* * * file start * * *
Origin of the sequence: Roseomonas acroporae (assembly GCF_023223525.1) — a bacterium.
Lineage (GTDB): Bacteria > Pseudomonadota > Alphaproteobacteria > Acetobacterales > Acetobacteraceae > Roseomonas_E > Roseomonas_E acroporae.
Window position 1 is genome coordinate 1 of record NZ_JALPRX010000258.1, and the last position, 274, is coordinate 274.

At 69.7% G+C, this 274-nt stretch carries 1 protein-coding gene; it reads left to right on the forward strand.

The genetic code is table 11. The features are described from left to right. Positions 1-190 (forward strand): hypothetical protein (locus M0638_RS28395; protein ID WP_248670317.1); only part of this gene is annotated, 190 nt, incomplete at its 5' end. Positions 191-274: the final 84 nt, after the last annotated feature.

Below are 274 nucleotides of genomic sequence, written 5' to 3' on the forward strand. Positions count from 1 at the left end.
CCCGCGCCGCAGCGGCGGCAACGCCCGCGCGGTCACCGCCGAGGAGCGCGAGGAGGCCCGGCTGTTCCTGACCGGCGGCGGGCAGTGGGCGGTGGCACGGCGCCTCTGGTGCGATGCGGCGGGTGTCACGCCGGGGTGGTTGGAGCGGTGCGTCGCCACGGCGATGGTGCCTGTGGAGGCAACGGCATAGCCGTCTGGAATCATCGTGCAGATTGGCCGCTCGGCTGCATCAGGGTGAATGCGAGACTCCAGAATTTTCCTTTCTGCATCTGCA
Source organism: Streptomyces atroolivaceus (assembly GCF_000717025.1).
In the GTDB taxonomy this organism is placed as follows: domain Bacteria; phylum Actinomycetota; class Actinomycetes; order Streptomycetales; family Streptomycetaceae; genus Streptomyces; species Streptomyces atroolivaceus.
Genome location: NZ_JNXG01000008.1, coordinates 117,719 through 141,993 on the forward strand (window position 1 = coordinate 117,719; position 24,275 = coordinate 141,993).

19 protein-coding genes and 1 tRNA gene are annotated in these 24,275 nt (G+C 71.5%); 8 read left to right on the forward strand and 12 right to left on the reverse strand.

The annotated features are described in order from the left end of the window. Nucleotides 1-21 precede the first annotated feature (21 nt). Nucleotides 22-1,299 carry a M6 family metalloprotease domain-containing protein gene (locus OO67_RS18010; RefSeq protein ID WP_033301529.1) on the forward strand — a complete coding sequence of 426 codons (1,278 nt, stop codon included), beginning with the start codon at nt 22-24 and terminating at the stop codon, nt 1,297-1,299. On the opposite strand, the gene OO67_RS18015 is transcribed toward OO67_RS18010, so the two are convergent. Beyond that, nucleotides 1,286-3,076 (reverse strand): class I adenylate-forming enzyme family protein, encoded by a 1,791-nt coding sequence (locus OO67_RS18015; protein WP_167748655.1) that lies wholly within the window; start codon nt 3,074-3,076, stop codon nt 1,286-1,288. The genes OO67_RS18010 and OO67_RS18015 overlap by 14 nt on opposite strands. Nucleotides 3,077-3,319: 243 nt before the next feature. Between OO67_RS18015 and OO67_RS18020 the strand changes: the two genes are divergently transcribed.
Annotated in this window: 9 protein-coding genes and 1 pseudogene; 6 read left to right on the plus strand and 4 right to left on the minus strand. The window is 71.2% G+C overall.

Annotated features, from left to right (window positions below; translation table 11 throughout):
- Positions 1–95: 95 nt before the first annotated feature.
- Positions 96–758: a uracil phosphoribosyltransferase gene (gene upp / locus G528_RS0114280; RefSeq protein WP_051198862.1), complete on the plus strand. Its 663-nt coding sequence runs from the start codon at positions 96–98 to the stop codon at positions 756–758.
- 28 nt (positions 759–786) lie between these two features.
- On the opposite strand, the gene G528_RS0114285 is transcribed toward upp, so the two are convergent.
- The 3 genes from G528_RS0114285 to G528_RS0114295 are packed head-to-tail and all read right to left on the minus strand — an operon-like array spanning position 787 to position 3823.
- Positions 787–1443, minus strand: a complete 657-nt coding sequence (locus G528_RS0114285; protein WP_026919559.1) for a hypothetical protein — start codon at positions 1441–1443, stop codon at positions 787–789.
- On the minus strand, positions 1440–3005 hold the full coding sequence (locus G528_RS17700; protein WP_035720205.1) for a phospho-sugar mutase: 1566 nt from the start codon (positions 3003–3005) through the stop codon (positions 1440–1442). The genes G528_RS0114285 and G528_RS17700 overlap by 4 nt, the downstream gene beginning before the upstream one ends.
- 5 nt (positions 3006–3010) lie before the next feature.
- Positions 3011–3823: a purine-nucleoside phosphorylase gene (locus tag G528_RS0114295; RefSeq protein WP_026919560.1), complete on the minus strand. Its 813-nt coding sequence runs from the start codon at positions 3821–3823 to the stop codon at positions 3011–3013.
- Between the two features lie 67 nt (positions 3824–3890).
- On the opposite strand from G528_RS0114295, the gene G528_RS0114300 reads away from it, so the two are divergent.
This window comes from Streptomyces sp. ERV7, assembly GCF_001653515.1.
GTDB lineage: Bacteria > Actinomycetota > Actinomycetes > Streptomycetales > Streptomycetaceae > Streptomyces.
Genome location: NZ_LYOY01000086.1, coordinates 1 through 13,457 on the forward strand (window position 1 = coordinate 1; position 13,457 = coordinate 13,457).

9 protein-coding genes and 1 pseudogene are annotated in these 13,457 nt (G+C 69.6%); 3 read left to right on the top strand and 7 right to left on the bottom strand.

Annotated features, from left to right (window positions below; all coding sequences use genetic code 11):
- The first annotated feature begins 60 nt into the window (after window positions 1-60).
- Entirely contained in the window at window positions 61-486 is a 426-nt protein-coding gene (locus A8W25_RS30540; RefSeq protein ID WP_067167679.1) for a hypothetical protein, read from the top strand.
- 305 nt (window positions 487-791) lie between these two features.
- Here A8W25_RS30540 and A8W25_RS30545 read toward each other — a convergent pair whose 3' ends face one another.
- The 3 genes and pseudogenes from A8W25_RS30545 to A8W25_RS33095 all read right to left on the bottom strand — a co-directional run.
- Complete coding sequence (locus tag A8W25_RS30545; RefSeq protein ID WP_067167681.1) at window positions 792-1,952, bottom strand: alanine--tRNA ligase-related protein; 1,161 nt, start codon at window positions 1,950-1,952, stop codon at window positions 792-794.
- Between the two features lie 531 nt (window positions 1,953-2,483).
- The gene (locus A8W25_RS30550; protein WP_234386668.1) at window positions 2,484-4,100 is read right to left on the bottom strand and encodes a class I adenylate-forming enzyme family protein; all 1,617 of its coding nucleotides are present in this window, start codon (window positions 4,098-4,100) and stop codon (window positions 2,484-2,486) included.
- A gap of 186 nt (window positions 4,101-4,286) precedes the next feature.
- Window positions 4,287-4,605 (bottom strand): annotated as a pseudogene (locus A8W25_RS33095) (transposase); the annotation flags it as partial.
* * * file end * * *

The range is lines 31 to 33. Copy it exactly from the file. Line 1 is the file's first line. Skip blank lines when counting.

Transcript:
- The first annotated feature begins 60 nt into the window (after window positions 1-60).
- Entirely contained in the window at window positions 61-486 is a 426-nt protein-coding gene (locus A8W25_RS30540; RefSeq protein ID WP_067167679.1) for a hypothetical protein, read from the top strand.
- 305 nt (window positions 487-791) lie between these two features.